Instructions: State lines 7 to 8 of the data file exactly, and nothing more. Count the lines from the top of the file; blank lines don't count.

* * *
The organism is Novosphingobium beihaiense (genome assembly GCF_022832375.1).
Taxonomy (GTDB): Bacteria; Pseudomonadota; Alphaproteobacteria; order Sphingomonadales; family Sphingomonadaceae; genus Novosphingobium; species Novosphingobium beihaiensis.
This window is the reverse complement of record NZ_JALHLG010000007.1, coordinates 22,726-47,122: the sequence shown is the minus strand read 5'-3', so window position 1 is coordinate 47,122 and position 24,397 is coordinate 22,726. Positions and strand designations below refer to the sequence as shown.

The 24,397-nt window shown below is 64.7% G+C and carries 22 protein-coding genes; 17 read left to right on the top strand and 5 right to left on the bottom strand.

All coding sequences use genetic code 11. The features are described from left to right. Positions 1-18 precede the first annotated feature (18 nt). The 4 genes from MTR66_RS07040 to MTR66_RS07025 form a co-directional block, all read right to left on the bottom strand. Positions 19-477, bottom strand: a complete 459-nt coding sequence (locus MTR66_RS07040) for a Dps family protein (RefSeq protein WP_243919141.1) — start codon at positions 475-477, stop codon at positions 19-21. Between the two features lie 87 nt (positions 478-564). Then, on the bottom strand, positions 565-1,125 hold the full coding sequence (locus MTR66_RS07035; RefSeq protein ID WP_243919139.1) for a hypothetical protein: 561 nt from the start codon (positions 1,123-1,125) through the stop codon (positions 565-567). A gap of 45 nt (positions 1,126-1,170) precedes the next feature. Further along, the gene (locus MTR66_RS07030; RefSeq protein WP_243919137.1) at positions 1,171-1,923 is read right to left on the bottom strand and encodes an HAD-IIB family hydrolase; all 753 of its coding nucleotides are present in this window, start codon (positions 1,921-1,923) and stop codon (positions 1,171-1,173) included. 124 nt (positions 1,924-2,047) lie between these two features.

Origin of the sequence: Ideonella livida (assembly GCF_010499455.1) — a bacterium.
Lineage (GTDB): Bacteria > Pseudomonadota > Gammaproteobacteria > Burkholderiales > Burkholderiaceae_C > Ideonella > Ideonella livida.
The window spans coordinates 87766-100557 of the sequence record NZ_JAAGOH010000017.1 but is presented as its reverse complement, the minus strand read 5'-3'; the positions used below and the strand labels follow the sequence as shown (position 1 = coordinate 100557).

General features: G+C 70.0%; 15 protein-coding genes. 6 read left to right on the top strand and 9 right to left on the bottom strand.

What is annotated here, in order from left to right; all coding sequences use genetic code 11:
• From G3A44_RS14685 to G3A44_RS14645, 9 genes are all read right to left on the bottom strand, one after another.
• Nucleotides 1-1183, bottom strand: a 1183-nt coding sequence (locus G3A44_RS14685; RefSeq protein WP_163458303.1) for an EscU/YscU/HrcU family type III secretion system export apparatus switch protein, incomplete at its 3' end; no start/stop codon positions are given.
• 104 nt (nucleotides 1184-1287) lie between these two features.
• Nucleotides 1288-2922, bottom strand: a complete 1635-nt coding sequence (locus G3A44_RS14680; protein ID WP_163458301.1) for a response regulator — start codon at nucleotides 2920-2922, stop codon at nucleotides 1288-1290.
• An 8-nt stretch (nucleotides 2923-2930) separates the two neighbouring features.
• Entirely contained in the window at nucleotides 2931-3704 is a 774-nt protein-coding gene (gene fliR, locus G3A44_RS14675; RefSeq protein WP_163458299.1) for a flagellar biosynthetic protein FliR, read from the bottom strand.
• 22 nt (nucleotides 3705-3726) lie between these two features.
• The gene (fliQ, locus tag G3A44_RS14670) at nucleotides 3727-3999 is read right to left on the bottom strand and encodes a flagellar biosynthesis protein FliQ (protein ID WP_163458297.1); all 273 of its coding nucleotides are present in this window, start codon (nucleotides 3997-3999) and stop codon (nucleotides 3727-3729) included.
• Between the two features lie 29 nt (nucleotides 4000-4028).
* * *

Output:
Lineage (GTDB): Bacteria > Pseudomonadota > Gammaproteobacteria > Burkholderiales > Burkholderiaceae_C > Ideonella > Ideonella livida.
The window spans coordinates 87766-100557 of the sequence record NZ_JAAGOH010000017.1 but is presented as its reverse complement, the minus strand read 5'-3'; the positions used below and the strand labels follow the sequence as shown (position 1 = coordinate 100557).